Stanley Tucci Shared This Sweet Family Memory

Proust may have made it famous, but who doesn't find themselves immediately flung into their past, clinging to nostalgia when some specific food comes into play? Actor, writer, and foodie Stanley Tucci is certainly no exception to the rule. 

While Tucci is known foremost as an actor, in more recent times, his attention has turned to the kitchen. The New York Times explains that years ago, Tucci found out he had a cancerous tumor growing on his tongue. After going through radiation sessions, he not only got ulcers in his mouth, but began losing his appetite. This was devastating for the actor, who was also worried he was going to lose his sense of taste. In fact, he posed this question to The Times: "I mean, if you can't eat and enjoy food, how are you going to enjoy everything else?"

Though Tucci has written cookbooks before, his CNN series "Searching for Italy" and his new memoir, "Taste: My Life Through Food," were actually attempts to return to normalcy and overcome the tragic events that saw him lose his taste for tasting. In the book, Tucci reminisces over everything from squirrel meat and ashamedly eating parts of a whale in Iceland, to recollecting the defunct Cuban-Chinese restaurants, all the way up to his recovery from cancer. But there's one specific dish that has stuck with him all his life.

Stanley Tucci remembers his grandmother's tomato sauce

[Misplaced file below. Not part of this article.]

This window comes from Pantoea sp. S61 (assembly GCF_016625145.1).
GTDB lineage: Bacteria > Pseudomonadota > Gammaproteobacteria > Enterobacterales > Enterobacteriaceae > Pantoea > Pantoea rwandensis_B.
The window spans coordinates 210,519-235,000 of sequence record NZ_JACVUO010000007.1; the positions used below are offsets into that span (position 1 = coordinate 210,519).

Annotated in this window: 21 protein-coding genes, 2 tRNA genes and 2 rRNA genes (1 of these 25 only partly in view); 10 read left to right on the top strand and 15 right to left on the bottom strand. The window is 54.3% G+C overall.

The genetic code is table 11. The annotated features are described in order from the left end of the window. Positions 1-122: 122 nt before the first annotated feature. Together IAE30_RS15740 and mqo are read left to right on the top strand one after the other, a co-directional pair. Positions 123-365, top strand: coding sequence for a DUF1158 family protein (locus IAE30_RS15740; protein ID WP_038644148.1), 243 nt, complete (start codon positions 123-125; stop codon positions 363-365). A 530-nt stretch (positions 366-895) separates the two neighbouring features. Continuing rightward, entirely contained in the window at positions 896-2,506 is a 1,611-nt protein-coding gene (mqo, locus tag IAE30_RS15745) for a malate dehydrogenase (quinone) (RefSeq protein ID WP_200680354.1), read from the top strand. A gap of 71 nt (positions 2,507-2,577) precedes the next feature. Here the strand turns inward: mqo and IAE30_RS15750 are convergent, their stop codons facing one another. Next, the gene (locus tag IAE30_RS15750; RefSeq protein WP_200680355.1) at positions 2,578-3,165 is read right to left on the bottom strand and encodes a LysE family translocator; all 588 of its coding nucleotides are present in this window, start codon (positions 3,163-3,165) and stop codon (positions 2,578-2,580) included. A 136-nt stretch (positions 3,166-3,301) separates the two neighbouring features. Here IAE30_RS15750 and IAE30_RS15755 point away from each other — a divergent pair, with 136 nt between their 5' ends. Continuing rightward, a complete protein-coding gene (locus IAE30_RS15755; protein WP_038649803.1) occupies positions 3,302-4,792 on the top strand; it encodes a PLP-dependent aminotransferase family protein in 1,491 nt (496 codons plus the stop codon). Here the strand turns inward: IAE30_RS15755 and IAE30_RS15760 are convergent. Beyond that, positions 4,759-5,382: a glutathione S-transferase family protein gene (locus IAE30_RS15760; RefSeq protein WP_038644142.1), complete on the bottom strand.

In an except from his book, "Taste: My Life Through Food" (via LitHub), Stanley Tucci reminisces about his own version of Proust's madeleines, except his madeleines were tomato sauce. And who is going to tell this aficionado his grandmother's sauce wasn't anything but perfect. 

According to Tucci, his "maternal grandmother, Concetta," who hailed from Southern Italy, perfected every recipe she had. Tomato sauce, in particular. As he wrote in the book, "It was light and sweet and could be cooked with olive oil, sautéed garlic, and onions or doctored up any which way one chose. One or two long days of work for months of red gold."

This particular sauce is about as far as you can get from your typical pre-made tomato sauce from your local grocery store. In fact, the first step in the recipe was to make an actual fire: You wanna take a tub of water and put it over a grate on the fire, meanwhile filling a pillowcase with fresh tomatoes and squeeze them until you can't feel the tomatoes anymore, or as Tucci puts it, "making it look like a relic of the Saint Valentine's Day Massacre. Continue until all the tomatoes are gone or until you feel like Macbeth at the end of his play." From there, take all that tomato liquid and tunnel them into bottles or jars which you'll boil over the fire. From there, you apparently have to go store it in your grandfather's wine cellar.

Be it in cinema or the kitchen, who can say Stanley Tucci has anything but good taste?